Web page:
“I think the old myths and biases against IUDs are falling away, and women are becoming more aware of how safe and effective modern IUDs are,” Cullins said. “We’re also seeing more providers being educated on IUD safety and trained on how to properly insert and remove IUDs, as well as more marketing from IUD manufacturers.”

Cullins added PPFA has found the prevalence of IUD and implant contraception has grown 91 percent, with IUD use in particular increasing 57 percent.

Restricted Access Can Be Harmful

Hobby Lobby convinced the Supreme Court their company’s religious beliefs should exempt them from the Affordable Care Act’s contraceptive mandate, in which birth control is seen as basic and preventive health care. It seems now insurance companies are following suit and trying to limit the medical care provided under the ACA. A Kaiser Family Foundation report just found several insurance carriers "require cost sharing, decline coverage, or otherwise limit coverage of certain contraceptive methods," including but not limited to popular and effective IUDs.

“Some of the most effective methods of birth control are also the most cost prohibitive,” Cullins said. “IUDs are the most cost effective method of birth control since they can provide coverage for up to 12 years — but upfront cost can be a barrier for some women interested in using an IUD. That’s why the [ACA] is so important. An IUD typically costs between $500 and $1,000, which covers the exam, insertion, and a follow-up visit.”

To Cullins, the ACA is the single biggest advancement in women’s health in a generation. About 48.5 million women have benefitted from the ACA’s preventive services without any out-of-pocket costs — and in 2013 alone, Cullins cited birth control saved women and their families $483 million. 

A study from the University of California, San Francisco found for teens, birth control sold over-the-counter significantly reduces unwanted pregnancies. Researchers estimated if women could buy, say, birth control pills at a pharmacy without a prescription, up to 12 percent more women would use the pill. This is partially why emergency contraception recently became available to every woman.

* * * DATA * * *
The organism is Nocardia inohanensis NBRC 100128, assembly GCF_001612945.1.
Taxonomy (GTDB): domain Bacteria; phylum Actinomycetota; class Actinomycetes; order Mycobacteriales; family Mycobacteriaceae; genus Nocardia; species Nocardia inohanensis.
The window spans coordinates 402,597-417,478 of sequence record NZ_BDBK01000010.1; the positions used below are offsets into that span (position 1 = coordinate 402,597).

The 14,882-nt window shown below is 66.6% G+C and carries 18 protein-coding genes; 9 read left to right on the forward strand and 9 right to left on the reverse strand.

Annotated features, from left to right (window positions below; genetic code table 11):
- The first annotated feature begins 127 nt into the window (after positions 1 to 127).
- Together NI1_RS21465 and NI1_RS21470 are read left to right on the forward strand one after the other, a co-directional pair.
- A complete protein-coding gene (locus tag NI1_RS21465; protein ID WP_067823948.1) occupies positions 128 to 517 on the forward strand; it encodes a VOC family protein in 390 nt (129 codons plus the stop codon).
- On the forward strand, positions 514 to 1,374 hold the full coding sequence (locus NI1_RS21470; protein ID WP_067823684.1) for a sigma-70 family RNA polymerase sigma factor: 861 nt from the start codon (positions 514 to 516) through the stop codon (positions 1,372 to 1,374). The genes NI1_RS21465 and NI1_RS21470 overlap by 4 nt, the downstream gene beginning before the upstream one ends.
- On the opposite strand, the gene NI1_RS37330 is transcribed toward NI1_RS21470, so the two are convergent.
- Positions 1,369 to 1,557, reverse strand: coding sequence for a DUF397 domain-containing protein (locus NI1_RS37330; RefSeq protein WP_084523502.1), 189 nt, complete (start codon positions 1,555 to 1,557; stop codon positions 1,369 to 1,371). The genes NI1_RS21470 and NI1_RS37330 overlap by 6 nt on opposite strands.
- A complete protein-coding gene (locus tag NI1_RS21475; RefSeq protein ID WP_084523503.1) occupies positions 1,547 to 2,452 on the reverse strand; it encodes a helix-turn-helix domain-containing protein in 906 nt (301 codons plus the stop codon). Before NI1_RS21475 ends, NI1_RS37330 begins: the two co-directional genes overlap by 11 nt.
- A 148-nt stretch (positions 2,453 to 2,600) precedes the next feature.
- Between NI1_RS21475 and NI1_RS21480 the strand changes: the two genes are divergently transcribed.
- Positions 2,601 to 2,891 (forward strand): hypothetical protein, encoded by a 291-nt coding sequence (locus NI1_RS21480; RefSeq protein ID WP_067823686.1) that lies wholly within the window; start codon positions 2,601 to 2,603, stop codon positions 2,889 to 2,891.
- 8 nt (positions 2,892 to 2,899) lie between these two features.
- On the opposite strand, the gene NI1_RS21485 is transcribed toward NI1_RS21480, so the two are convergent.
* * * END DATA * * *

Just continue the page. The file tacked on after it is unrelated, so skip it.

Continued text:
"When a woman fears she might become pregnant after her contraceptive has failed or she has had unprotected sex, she needs fast access to emergency contraception, not delays at the pharmacy counter," Cullins said. "The age restrictions on over-the-counter emergency contraception are simply not supported by science  — having emergency contraception stocked on store shelves means more women than ever will be able to prevent unintended pregnancy."

Education Remains Key

Perhaps more important than accessible and affordable contraception is accessible and affordable education. Cullins referred to data from a 2012 Contraceptive CHOICE study showed birth control counseling lead to significantly lower rates of unintended pregnancies. Researchers followed more than 9,200 women and teens for four years and found when women have information about the full-range of birth control methods and full-coverage of the cost of the method they select, many will choose IUDs or implants.

"As the leading women’s health care provider and advocate, Planned Parenthood knows that women need access to the full range of contraceptive methods," Cullins said. "Access to birth control without a copay has clear health and economic benefits for women and their families; it’s simply unacceptable that women are still being denied insurance coverage for birth control as required by federal law."